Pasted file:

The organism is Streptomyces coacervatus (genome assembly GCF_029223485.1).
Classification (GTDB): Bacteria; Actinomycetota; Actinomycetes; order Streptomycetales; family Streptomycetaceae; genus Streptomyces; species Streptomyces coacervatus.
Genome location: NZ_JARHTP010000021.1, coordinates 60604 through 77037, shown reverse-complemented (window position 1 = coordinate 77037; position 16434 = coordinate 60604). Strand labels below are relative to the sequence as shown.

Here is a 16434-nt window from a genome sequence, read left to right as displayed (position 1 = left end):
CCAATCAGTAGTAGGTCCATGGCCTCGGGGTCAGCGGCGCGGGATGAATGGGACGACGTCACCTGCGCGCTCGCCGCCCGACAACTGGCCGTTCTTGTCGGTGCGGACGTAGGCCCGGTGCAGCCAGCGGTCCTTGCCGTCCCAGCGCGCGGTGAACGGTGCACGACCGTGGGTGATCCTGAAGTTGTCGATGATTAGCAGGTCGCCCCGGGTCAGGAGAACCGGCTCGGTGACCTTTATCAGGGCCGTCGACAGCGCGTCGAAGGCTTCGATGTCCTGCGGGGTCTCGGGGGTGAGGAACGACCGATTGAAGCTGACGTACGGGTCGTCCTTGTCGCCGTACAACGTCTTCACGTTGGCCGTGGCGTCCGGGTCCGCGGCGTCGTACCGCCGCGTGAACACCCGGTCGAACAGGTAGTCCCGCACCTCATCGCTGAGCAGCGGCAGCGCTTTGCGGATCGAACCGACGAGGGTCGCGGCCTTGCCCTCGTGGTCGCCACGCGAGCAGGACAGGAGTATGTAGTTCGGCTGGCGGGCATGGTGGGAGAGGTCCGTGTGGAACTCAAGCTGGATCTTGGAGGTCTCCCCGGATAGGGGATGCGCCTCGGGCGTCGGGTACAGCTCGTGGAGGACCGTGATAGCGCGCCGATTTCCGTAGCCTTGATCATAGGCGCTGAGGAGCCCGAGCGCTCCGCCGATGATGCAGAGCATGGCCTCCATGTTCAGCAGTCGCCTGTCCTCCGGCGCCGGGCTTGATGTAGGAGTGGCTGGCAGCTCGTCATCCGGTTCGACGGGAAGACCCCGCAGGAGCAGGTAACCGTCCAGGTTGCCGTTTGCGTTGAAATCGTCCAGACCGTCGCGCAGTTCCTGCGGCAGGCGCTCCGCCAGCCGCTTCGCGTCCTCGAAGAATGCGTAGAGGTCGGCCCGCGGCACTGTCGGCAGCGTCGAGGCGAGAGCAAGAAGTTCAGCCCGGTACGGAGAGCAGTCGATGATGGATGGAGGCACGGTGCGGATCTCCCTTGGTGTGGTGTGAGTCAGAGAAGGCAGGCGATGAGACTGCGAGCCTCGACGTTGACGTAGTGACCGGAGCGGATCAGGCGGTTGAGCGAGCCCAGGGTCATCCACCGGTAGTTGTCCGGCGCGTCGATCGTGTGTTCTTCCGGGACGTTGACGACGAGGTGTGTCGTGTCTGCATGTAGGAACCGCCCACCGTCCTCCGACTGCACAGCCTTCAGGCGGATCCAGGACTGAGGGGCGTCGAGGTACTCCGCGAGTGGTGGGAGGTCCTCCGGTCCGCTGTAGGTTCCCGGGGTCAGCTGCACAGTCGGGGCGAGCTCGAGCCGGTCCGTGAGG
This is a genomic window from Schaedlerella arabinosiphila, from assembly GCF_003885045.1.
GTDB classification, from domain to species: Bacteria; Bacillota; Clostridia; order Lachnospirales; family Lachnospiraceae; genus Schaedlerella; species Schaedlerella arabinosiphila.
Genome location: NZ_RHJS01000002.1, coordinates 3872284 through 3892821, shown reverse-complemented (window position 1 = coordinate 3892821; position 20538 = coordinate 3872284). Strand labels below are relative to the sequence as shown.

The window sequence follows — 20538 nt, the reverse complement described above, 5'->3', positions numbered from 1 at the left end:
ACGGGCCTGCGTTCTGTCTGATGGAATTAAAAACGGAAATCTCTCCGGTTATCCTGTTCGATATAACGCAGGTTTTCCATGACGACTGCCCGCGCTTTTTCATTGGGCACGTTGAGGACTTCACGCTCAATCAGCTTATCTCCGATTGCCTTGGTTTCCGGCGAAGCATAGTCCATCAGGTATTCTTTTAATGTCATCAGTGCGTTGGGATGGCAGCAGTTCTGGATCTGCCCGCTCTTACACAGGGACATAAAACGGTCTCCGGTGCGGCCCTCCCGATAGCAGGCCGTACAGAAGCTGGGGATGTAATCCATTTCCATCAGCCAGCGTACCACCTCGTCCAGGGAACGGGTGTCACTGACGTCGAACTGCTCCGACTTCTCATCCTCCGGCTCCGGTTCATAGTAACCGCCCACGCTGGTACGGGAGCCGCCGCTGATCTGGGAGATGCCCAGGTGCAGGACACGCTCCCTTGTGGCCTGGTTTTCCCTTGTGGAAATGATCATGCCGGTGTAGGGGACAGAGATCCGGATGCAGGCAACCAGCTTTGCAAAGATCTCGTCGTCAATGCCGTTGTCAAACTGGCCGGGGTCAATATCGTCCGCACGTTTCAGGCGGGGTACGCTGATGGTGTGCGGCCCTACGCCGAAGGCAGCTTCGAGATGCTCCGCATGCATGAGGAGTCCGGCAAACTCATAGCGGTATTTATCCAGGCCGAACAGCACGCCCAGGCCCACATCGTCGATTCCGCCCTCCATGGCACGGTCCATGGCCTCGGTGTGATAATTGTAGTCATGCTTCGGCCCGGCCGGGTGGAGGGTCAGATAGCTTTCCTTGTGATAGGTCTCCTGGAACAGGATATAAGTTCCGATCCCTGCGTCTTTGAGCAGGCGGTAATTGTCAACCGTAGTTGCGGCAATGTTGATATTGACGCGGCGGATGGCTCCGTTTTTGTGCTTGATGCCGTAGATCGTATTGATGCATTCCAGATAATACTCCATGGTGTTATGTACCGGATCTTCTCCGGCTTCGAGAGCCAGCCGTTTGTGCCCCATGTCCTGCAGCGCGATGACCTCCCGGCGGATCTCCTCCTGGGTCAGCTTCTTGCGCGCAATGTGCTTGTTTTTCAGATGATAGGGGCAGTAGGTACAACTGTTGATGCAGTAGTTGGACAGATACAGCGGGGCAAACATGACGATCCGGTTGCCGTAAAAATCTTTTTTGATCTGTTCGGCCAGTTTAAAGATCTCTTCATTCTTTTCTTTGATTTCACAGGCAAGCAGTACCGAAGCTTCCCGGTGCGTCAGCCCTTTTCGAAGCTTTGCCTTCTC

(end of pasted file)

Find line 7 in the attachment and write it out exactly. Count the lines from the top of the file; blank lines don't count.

GTDB classification, from domain to species: Bacteria; Bacillota; Clostridia; order Lachnospirales; family Lachnospiraceae; genus Schaedlerella; species Schaedlerella arabinosiphila.